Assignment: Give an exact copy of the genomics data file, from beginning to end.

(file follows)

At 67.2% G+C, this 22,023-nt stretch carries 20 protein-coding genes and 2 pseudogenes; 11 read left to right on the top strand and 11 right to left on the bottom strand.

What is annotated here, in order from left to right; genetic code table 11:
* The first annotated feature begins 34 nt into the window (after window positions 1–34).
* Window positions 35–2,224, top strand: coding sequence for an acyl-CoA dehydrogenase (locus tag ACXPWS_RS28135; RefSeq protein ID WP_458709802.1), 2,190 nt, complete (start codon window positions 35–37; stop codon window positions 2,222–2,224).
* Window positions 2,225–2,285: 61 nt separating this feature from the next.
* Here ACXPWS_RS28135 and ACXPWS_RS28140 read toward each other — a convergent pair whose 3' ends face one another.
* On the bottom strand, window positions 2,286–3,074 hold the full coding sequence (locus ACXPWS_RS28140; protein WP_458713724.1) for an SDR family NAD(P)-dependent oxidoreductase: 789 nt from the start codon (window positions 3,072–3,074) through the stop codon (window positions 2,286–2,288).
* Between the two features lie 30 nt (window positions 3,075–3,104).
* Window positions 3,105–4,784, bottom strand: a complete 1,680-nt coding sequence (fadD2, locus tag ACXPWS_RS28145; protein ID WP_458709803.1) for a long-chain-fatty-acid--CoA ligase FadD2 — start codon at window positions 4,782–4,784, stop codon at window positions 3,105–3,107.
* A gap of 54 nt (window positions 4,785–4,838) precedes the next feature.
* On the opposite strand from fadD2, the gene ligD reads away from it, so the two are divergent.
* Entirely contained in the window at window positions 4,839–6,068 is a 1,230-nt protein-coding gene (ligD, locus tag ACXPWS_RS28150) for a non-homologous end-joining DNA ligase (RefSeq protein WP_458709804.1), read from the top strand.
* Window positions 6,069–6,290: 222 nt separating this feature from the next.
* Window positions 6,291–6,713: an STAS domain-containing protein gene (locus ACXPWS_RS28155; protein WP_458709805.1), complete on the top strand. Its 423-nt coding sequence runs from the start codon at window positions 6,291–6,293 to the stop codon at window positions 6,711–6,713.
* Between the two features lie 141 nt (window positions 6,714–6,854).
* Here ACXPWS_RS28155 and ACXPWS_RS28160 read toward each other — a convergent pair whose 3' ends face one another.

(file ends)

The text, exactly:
At 67.2% G+C, this 22,023-nt stretch carries 20 protein-coding genes and 2 pseudogenes; 11 read left to right on the top strand and 11 right to left on the bottom strand.

What is annotated here, in order from left to right; genetic code table 11:
* The first annotated feature begins 34 nt into the window (after window positions 1–34).
* Window positions 35–2,224, top strand: coding sequence for an acyl-CoA dehydrogenase (locus tag ACXPWS_RS28135; RefSeq protein ID WP_458709802.1), 2,190 nt, complete (start codon window positions 35–37; stop codon window positions 2,222–2,224).
* Window positions 2,225–2,285: 61 nt separating this feature from the next.
* Here ACXPWS_RS28135 and ACXPWS_RS28140 read toward each other — a convergent pair whose 3' ends face one another.
* On the bottom strand, window positions 2,286–3,074 hold the full coding sequence (locus ACXPWS_RS28140; protein WP_458713724.1) for an SDR family NAD(P)-dependent oxidoreductase: 789 nt from the start codon (window positions 3,072–3,074) through the stop codon (window positions 2,286–2,288).
* Between the two features lie 30 nt (window positions 3,075–3,104).
* Window positions 3,105–4,784, bottom strand: a complete 1,680-nt coding sequence (fadD2, locus tag ACXPWS_RS28145; protein ID WP_458709803.1) for a long-chain-fatty-acid--CoA ligase FadD2 — start codon at window positions 4,782–4,784, stop codon at window positions 3,105–3,107.
* A gap of 54 nt (window positions 4,785–4,838) precedes the next feature.
* On the opposite strand from fadD2, the gene ligD reads away from it, so the two are divergent.
* Entirely contained in the window at window positions 4,839–6,068 is a 1,230-nt protein-coding gene (ligD, locus tag ACXPWS_RS28150) for a non-homologous end-joining DNA ligase (RefSeq protein WP_458709804.1), read from the top strand.
* Window positions 6,069–6,290: 222 nt separating this feature from the next.
* Window positions 6,291–6,713: an STAS domain-containing protein gene (locus ACXPWS_RS28155; protein WP_458709805.1), complete on the top strand. Its 423-nt coding sequence runs from the start codon at window positions 6,291–6,293 to the stop codon at window positions 6,711–6,713.
* Between the two features lie 141 nt (window positions 6,714–6,854).
* Here ACXPWS_RS28155 and ACXPWS_RS28160 read toward each other — a convergent pair whose 3' ends face one another.